After being their guest in Monterosso this week, I can certainly understand why they return so often. What a charming little town. The place exists as it did 200 years ago without much change (except I'm sure they didn't have an Internet cafe 200 years ago). It is right on the sea and every meal consists of some very fresh seafood. The town is known for the anchovies and - although this may not be the favorite dish for many people - the anchovies in this part of the world are truly quite excellent.

Although the town of Monterosso would be perfect enough on it's own, it is even better if you are with someone that owns a boat. We were fortunate enough to fall into this category. Matteo took us all out on his boat one afternoon and we got to visit some of the other towns in the Cinque Terre region. For my money, there are not many better days than being out on a boat off the coast of Italy in beatiful, beatiful weather with mountain villas in the backdrop that could have been ripped off of a post card. Good times all around.

On our last day in Monterosso we hiked from one town to the next (Vernazza). The hike took about 1 hour and 20 minutes each way and consisted of approximately 1000 steps up and 1000 steps down. Jumping in the ocean has never felt better.


After our four day trip to Monterosso, R and I drove to Milan to see her parents. This is the 4th time I have been to Milan and about the 40th time for R, so it wasn't really a sight seeing adventure. We come for the shopping, the food and of course the gelato.

During this trip, I was able to prove one theory that I have been working on. Italian women in general are not as beatiful as they get credit for. Before I go on, let me state for the record that nothing I will be saying the next couple of paragraphs applies to my very beautiful, very Italian wife.

Like I said before, I came from a big Italian family. I was always lead to believe that true Italian women were some of the most beautiful women in the world. I was a bit dubious of this statement, but my mind changes when I watched the movie Summer School in 1987. That movie had a foreign exchange student named Anna Maria who hailed for Italy. As far as I was concerned as an 11 year old male, she was the best thing to hit the big screen not named Jessica Rabbit.

My perception of Italian women stayed the same for many years after that. But, now that I have been in Italy several times, I fear that it is not true. The women of Prague (or as my friend Brian calls it, the city of titties) beat the women of Italy hands down. You can certainly find elegant and glmaorous women in Italy (especially Milan), but truly beautiful women are few and far between.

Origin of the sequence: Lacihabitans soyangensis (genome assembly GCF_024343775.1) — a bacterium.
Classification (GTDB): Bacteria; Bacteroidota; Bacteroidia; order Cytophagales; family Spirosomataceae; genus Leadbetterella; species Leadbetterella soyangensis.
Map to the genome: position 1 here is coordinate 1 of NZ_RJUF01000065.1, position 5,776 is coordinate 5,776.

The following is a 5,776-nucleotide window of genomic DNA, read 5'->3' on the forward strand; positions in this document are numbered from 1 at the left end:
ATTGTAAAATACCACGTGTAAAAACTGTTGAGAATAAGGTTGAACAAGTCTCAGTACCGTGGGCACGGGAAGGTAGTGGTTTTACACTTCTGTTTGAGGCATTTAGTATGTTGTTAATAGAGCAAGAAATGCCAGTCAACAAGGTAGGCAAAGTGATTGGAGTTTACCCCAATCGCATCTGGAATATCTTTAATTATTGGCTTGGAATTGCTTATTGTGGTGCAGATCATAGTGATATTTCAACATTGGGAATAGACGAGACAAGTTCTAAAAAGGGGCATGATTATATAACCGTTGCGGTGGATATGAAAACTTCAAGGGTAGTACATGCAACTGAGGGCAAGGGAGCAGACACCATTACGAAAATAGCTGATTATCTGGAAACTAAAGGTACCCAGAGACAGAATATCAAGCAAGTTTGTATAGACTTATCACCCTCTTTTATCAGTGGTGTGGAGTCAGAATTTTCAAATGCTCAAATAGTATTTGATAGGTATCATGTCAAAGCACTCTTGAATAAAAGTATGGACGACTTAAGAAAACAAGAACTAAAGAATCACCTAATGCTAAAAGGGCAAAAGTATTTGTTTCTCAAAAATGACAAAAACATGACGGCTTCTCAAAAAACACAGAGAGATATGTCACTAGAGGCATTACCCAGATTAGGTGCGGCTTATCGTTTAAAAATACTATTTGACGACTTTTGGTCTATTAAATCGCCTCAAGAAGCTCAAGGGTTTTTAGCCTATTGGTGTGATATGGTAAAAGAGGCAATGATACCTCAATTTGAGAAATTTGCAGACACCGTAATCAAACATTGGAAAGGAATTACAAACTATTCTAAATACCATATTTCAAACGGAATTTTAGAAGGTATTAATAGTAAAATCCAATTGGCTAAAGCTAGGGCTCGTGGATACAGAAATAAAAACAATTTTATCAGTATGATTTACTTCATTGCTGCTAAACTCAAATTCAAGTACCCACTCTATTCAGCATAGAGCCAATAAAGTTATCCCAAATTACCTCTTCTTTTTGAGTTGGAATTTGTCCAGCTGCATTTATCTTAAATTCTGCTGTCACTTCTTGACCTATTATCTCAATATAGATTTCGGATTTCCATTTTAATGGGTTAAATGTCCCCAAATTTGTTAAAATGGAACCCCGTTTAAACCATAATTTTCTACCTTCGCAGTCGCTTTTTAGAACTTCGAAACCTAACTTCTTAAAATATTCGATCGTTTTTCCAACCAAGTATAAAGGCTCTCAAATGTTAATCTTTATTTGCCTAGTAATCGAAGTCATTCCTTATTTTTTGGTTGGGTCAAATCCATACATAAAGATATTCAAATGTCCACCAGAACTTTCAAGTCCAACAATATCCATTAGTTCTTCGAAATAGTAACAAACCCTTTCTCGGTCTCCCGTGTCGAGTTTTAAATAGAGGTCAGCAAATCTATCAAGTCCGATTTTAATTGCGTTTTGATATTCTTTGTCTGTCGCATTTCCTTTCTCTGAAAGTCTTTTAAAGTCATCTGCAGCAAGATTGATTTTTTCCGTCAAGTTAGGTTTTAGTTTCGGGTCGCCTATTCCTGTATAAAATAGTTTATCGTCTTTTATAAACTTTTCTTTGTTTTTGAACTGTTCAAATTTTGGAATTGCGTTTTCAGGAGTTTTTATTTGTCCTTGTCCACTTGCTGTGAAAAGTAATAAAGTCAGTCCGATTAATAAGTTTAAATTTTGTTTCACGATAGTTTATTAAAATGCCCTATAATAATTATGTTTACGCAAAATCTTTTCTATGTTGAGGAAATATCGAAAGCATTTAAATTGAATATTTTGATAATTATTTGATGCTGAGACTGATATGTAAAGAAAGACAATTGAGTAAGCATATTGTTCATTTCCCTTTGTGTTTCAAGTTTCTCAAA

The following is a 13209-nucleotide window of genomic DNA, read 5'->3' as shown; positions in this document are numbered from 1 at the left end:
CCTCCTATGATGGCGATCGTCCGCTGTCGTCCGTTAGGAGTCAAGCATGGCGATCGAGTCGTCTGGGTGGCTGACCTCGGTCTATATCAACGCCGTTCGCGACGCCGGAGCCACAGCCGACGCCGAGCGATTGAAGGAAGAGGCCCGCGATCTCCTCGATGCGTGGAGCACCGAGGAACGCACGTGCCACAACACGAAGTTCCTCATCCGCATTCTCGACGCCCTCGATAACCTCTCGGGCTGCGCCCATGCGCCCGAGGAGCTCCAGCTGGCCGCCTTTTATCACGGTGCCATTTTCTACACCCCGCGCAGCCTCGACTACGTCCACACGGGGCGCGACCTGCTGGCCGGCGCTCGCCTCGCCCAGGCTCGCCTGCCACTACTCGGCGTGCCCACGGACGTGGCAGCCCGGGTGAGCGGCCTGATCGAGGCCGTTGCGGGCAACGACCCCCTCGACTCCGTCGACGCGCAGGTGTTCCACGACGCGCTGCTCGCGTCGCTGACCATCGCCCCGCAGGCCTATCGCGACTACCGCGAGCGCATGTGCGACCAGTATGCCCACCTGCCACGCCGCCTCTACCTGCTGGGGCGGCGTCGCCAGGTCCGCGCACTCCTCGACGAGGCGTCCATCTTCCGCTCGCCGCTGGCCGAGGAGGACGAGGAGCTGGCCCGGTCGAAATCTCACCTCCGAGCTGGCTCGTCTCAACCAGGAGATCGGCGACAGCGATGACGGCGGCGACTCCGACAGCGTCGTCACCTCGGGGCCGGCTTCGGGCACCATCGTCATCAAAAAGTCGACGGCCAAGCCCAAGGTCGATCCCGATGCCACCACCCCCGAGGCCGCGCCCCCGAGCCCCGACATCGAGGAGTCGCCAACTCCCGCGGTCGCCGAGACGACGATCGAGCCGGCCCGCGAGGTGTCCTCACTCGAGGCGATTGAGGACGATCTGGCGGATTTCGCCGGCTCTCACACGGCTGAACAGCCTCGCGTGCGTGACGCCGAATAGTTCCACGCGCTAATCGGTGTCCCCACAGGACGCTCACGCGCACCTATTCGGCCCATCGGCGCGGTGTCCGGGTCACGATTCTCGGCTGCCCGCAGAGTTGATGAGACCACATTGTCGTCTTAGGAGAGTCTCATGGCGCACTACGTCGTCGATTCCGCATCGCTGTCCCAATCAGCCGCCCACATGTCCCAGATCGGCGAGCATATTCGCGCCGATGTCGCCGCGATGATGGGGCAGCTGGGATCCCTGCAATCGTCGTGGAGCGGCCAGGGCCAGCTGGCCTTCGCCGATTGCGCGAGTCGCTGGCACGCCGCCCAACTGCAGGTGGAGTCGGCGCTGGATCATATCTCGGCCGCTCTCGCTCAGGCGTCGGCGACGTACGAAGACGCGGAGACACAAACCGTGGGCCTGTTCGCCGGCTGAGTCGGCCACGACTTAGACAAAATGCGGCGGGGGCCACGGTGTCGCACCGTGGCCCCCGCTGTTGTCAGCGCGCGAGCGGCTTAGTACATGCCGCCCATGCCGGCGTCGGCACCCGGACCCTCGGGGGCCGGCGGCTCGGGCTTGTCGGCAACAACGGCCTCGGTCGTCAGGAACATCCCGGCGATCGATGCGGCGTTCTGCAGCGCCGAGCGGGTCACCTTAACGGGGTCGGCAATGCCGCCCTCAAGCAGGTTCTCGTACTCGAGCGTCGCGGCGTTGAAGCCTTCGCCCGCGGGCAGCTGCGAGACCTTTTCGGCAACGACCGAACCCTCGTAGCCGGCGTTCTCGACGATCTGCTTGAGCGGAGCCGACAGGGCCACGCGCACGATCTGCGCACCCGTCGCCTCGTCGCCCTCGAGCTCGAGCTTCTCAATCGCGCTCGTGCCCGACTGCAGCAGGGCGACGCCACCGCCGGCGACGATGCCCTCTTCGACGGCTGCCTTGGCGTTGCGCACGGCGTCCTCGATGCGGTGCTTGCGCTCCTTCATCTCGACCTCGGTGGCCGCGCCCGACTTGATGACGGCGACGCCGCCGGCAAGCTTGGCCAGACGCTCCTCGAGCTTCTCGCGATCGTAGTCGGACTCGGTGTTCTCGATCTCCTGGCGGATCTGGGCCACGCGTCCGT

What is also odd is that the Italian men seem to be much better looking than the Italian women. Once again, this is the complete opposite of Prague. If you mated an Italian man with a women from Prague, you would probably get some super good-looking offspring. That's half of the reason why R and I may never have children. Since were both Italian, there is a pretty good chance that our kids would turn up ugly. Too much inbreeding - it's like the British monarchy. I'm sure if I ever have a kid I'll think they look just great and everyone will tell me the same, but right now I can be completely honest and tell you that my kids will likely be ugly. This has nothing to do with my looks or R's, its just the laws of nature. Her family is all Italian and they are all good looking, but you can only tempt the laws of fate so many times. (On a semi-related topic, my kids will also probably be very bad basketball players, golfers, artists and singers.)

Lake Como

R, her mother and I took a day trip to Lago de Como (Lake Como) today. If there is a better place to own a vacation house than Lake Como, I certainly haven't seen it. Just a beautiful, beautiful region. I fell in love the minute I got out of the car. We rented a boat and toured around the lake. Despite the fact that R's mom did not trust my boating skills and was very, very scared - we all had a grand old time. We tried to spot George Clooney in one of the villas that he owns to no avail.

I've been trying to convince myself that I don't need to be rich in order to be happy. After visiting Lake Como today, I now know what a pile of horse crap that statement is. I need to have a vacation villa in Lake Como within the next 10 years. Depsite the fact that it is one of the most gorgeous places on earth with immediate access to some of the best food on the planet, it is also in a perfect location. One hour from the Alps for skiing, 1 hour from Milan for shopping, 1 hour from the beaches on the Meditteranian sea. What else can you ask for? If you import some Czech girls to ride around in boats in their bikinis, it might just be the perfect town.

That's all for now. We leave Italy tomorrow for some hiking in southern Germany but we'll be back soon. We've taken more pictures than anyone could possibly want to see, but haven't had a chance to upload them yet. We'll do so when we get back to Prague.

Ciao. arrivederci.